(image credit: flikr, moodeous)

(image credit: flikr, moodeous)

I am a runner.

Until very recently, I would never have uttered those 4 words in that particular order. Even when I hit the 60 minute mark in my training for September’s half marathon, I didn’t dare use that particular descriptor. Describing my pace, I would pander: I jog, it’s a very slow pace, there are people who walk faster– you get the drift, I trust. I was afraid that if I said the word, people would look me up and down and declare in judgment, “you sure don’t look like a runner!”

Today was another milestone for me: I hit 115 minutes of running (for some reason I count my time in minutes, and was really genuinely surprised when I realized that 115 minutes is the same as 1 hour 55 minutes. WHICH IS ALMOST 2 HOURS), my longest time and distance run yet. And it occurred to me as I stretched my tired muscles, that I really am a runner. I am a real runner! The thought just popped into my head. Sure, I still have some more weight to drop (there’s always more work to do), but why do I always associate this activity with a particular body type? Though it may seem obvious to you, dear reader, that a woman who can run for nearly 2 hours is, in fact, a runner, it has taken me months to come to terms with the fact that this is something I’m actually doing. I’ve seen so many kinds of people who run, that I’ve finally figured out that there is no single runner’s body. It’s a matter of confidence, I’m learning.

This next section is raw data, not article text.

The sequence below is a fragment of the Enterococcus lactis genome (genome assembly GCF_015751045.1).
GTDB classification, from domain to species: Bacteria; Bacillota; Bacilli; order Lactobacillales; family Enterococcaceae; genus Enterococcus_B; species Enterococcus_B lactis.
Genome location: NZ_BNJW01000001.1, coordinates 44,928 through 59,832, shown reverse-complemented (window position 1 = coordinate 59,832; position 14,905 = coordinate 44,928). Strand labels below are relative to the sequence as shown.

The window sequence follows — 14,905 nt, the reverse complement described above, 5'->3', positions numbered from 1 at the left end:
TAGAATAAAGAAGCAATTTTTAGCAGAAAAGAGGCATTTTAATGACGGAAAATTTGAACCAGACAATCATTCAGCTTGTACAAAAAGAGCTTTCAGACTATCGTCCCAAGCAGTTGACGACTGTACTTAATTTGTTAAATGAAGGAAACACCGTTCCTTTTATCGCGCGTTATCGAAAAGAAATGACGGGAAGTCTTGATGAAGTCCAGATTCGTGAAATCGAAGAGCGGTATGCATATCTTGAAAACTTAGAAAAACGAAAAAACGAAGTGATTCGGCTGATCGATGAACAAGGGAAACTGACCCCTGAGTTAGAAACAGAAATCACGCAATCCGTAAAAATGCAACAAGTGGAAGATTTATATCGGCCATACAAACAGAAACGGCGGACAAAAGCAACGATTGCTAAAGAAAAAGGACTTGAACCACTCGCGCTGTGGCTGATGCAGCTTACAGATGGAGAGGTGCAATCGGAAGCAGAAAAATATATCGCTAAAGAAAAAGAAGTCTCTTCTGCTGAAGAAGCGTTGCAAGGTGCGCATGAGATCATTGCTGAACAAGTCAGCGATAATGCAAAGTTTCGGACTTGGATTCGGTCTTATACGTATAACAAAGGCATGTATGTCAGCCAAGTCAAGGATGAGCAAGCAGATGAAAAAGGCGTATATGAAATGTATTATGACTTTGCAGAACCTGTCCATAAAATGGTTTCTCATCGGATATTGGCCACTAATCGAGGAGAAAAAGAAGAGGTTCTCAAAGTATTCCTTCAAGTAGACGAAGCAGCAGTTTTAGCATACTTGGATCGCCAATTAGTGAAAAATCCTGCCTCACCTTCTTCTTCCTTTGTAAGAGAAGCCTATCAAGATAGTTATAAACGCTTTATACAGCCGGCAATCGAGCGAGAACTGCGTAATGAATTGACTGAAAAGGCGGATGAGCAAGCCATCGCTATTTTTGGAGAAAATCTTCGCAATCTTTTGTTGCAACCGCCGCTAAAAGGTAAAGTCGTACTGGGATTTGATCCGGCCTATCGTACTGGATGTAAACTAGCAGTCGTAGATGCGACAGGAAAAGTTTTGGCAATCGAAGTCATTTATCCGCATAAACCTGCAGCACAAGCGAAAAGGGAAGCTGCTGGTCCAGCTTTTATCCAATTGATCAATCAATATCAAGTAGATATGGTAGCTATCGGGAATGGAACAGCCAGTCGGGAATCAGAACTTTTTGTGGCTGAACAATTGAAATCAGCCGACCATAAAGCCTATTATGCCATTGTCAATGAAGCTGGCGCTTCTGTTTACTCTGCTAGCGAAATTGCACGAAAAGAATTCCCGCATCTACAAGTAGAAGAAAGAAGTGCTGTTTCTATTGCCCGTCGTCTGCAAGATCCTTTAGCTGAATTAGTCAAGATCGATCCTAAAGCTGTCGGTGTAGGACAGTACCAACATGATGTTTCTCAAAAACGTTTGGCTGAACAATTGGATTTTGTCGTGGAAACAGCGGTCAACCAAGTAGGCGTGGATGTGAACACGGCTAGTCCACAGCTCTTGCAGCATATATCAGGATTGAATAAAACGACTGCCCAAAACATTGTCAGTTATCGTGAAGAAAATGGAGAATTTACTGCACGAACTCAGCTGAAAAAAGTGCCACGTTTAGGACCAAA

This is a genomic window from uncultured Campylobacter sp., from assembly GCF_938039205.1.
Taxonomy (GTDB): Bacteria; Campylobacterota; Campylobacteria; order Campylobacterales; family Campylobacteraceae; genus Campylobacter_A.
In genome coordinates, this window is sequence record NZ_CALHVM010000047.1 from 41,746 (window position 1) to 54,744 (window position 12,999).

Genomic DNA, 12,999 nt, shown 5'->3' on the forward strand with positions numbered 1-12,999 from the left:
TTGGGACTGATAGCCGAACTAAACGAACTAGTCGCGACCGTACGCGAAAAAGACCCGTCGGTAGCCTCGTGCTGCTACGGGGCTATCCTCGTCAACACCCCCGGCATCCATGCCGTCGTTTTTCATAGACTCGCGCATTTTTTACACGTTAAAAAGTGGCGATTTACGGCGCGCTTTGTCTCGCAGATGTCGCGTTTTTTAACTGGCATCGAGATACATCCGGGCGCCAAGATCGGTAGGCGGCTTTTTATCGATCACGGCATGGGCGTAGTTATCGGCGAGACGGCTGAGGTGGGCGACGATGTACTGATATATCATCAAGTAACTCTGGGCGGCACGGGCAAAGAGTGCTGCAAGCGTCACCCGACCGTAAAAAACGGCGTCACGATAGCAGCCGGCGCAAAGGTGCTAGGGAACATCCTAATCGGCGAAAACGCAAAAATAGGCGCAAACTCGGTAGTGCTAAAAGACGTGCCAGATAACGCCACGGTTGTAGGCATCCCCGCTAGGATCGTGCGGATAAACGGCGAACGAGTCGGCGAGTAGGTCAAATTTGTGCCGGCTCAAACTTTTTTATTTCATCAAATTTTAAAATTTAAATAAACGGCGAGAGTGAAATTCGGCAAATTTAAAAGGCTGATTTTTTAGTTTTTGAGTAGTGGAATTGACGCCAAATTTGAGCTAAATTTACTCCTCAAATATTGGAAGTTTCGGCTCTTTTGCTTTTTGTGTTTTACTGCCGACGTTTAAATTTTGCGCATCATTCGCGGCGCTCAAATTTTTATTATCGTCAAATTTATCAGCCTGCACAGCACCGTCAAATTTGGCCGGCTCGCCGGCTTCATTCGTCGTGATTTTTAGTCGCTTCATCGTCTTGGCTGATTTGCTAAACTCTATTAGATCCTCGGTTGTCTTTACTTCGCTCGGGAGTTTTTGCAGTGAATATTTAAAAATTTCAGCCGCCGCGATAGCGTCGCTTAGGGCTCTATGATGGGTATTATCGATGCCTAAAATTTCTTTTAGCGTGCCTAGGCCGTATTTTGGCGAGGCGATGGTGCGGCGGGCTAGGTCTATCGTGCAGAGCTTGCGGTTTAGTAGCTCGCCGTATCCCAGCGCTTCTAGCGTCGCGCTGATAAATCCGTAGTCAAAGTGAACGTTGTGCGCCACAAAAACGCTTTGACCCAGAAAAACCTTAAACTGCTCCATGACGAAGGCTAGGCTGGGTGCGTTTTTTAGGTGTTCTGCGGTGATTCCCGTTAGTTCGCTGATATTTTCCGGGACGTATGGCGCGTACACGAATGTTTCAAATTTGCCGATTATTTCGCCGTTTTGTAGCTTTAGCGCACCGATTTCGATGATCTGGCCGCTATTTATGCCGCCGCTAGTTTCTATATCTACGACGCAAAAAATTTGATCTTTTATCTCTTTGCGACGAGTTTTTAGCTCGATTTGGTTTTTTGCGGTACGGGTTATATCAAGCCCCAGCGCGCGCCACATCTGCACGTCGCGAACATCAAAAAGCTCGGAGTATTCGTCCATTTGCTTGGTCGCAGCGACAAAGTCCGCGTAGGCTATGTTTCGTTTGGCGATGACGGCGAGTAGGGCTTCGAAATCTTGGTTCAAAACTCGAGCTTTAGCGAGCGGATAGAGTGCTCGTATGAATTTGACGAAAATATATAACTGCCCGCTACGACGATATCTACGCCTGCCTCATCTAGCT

As I finished my stretching, I felt as if I could conquer the world and that I would absolutely, unfailingly meet my 13.1 mile goal (oh. Is this runners’ high?). For the moment, I’m happy to share with you these simple facts about myself: I am 24 years old and I’ve lost 40 pounds. I’m a runner, and I can do anything.



Are you a runner? Join the Healthworks Back Bay Run Club on Tuesday nights! Sign up in MindBodyOnline (or just show up!).

How did running change your life? Leave your comments!